Two professors who established pivotal programs at Marist almost 50 years ago now are giving back to Marist in another way.
Drs. Eugene and Eileen Best laid the foundations for key initiatives that impact Marist students today. A scholarship they recently established at Marist offered the opportunity to reflect on what they accomplished at the College.
Eugene Best and Eileen Lambden, both Ohio natives, met in high school and married in 1971. That year brought another milestone. At a conference in Ohio the previous year, Gene had met Sr. Florence Michels, who chaired the Religious Studies Department at Marist. When Sr. Florence learned of Gene’s master’s in anthropology and doctorate in sacred theology, she invited him to join the College’s Religious Studies program, an interdisciplinary program.
The couple’s first impression of Marist was not exactly positive. “The day Gene went to interview at Marist was in February,” Eileen remembered, “and it was one of the coldest days on record. The winds came in off that Hudson River and shivers went right through my bones. I said to myself, what are we getting ourselves into? It turned out that New York was warmer than Ohio.”
Gene accepted the job offer, and he and Eileen moved to Poughkeepsie in 1971. At Marist, he wore two hats: associate professor and affirmative action officer. In the latter role, one of the things he is most proud of, he said, was adding more women to the faculty.
He is also proud of the interdisciplinary courses he introduced. As associate professor and chairman of Religious Studies, Gene taught 30 different courses over his 20 years on the faculty.
“The most important course and most frequent I taught was World Views and Values,” he says. “It was for me the most exciting course because it required students to challenge their own perceptions.” The course is still taught at Marist today.
Eileen accepted a position at Marist teaching English. She had earned bachelor’s and master’s degrees at Notre Dame and, following post-graduate work at Case Western Reserve and Stanford, earned a PhD in English at the University of Colorado.
In addition to teaching English, she supervised student teachers and established what is today the Office of Accommodations and Accessibility. Looking back, she says she was very impressed with the freedom the Marist administration gave her to make facilities more accessible to students with disabilities.
“Adjustments had to be made to the physical plant,” she said. “Bathrooms had to be rearranged. They were not big enough for people to get into with wheelchairs. There was all sorts of restructuring that had to go on.” She added that the College was very happy to do it.
After two years of juggling part-time positions, Eileen left Marist to join the administration at Dutchess Community College (DCC). There she established a program to assist students who had disabilities and developed credit-free courses and continuing-education programs.
While engaged in their academic endeavors, the couple also served the community beyond Marist. Both Eileen and Gene were active in the Dutchess County Democratic party. Gene also served as board member and president of the Dutchess County Interfaith Council and produced a weekly radio program for the Council for 30 years.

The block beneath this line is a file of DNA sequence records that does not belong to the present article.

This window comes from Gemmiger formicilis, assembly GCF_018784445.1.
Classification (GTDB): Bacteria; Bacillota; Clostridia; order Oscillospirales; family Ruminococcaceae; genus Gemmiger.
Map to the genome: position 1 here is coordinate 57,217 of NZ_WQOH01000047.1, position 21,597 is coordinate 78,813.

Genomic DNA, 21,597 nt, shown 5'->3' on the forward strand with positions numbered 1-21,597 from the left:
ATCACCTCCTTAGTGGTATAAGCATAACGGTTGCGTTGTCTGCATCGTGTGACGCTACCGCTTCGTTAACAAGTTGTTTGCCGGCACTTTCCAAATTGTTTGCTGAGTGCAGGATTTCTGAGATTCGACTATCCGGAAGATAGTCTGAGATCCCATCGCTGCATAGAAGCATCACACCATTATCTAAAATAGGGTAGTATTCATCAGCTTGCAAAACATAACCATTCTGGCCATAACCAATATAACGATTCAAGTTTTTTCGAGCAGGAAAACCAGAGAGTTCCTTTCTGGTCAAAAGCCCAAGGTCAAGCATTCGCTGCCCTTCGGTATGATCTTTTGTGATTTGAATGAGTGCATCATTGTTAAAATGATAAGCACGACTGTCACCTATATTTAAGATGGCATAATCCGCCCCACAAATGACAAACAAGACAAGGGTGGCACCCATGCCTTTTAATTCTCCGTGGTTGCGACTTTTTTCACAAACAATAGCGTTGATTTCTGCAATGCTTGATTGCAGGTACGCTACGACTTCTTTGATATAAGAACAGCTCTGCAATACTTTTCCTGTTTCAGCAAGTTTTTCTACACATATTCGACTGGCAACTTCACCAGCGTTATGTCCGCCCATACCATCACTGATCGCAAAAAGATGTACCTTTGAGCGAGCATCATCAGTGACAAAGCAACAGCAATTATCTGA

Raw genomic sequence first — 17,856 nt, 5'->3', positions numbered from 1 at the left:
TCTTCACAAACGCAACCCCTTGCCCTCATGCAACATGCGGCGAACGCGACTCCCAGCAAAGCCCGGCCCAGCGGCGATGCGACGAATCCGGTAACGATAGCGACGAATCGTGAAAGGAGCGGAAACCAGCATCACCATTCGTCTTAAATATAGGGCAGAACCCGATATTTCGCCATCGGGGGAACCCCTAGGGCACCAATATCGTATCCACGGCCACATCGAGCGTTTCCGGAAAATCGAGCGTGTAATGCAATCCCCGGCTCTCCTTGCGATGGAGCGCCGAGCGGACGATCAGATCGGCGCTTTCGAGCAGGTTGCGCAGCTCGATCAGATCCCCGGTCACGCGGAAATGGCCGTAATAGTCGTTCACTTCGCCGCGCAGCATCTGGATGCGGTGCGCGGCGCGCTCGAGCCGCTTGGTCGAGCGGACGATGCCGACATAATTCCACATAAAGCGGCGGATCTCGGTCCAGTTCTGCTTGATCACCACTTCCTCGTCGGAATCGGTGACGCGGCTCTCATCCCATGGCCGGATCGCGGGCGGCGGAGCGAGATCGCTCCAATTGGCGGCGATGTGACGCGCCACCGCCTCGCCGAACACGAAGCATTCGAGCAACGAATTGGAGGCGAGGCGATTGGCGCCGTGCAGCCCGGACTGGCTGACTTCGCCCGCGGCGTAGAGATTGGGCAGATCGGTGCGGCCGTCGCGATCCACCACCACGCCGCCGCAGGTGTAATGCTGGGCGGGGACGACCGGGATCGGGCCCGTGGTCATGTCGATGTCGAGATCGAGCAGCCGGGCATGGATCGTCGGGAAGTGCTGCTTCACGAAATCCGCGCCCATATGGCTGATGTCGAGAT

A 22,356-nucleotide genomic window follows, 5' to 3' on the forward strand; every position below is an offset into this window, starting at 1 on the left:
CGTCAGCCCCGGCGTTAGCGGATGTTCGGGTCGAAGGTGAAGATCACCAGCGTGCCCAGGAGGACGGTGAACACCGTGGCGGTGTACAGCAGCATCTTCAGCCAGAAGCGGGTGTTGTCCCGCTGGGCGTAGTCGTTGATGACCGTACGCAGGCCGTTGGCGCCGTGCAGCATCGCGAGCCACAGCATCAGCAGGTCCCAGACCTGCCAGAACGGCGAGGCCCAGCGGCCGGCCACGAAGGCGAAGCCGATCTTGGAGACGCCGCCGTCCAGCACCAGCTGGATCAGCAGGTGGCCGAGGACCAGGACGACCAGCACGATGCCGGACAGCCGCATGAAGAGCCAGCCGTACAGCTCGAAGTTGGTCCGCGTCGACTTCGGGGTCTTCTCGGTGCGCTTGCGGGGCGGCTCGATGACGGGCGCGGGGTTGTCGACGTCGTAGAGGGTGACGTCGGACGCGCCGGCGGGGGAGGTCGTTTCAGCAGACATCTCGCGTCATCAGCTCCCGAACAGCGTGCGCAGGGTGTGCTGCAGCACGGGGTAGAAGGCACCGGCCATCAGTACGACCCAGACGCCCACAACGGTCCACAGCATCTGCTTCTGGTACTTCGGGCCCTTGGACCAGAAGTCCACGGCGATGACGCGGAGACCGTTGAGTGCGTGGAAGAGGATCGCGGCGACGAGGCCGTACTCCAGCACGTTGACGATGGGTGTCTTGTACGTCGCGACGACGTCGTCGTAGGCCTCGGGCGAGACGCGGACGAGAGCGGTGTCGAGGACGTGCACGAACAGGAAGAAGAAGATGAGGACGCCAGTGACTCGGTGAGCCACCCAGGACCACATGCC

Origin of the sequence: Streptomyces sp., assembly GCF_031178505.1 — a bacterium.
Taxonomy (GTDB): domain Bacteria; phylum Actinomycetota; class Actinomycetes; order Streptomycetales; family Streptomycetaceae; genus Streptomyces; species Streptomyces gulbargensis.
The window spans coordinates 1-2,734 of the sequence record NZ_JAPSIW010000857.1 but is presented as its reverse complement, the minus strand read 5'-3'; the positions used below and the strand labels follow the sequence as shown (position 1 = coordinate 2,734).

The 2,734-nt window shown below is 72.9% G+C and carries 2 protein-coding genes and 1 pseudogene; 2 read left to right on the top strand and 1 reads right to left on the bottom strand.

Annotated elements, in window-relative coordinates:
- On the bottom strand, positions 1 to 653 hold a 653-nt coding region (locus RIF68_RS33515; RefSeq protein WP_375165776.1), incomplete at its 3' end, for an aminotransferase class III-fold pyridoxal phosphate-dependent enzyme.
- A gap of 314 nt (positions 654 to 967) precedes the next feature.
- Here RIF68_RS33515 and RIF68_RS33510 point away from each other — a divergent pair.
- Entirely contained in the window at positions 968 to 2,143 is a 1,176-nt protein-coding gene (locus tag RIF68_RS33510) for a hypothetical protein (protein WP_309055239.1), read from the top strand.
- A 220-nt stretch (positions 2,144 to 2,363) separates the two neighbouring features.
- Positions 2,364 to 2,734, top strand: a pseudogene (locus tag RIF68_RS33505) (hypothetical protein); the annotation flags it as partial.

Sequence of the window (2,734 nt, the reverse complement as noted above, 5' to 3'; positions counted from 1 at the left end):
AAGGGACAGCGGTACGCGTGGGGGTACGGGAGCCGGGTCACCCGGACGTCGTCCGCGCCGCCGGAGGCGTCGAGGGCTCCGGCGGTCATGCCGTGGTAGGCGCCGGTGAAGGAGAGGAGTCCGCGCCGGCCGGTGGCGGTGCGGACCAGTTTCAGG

Eileen served on the board of directors of both the Dutchess County Mental Health Association and Family Services of Dutchess County.
Gene and Eileen were always searching for ways to broaden horizons for their students. When Gene went to Asia on sabbatical for six months in 1988, Eileen accompanied him. They visited the Philippines, Thailand, India, Nepal, Singapore, China, Hong Kong, and Taiwan.
While abroad, they saw poverty and suffering firsthand, said Gene. “I was able to bring insight from those experiences back into the courses that I taught at Marist.”
After 13 years at DCC, Eileen retired from higher education. She went on to become director of the Dutchess County Office of the Aging, where she administered programs and supervised 65 employees. Both Gene and Eileen retired in 1992.
They spent the next 25 years seeing the world. “We traveled and we traveled and we traveled,” said Eileen. Destinations included Alaska, Nova Scotia, Italy, Austria, Germany, the Netherlands, France, England, Scotland, Ireland, Spain, Portugal, Switzerland, Mexico, Peru, Chile, Tierra del Fuego, the Falkland Islands, Argentina, the Czech Republic, Poland, Sweden, Finland, Hungary, Greece, Turkey, Morocco, and the Caribbean.
“We had wonderful, wonderful learning experiences,” she recalled. “Our America is only a small part of our interdependent global world.”
In 2008, they moved back to Ohio to be near family. Their home in Hudson, OH, is filled with art and artifacts from their travels. But they’re not ones to sit still. They continue to teach and volunteer, and both enjoy gardening.
They established the Dr. Eugene C. Best and Dr. Eileen Lambden Best Scholarship to assist full-time, first-year students who have demonstrated financial need. Their scholarship reflects their interests from their Marist days: preference is given to students majoring in a program offered through the Department of Philosophy and Religious Studies or another discipline within the liberal arts. Preference may also be given to students participating in programs offered by the Office of Accommodations and Accessibility.
Prior to establishing their scholarship, Gene and Eileen joined the Marist Legacy Society as founding members in appreciation for the invaluable role the College played in their professional and personal lives.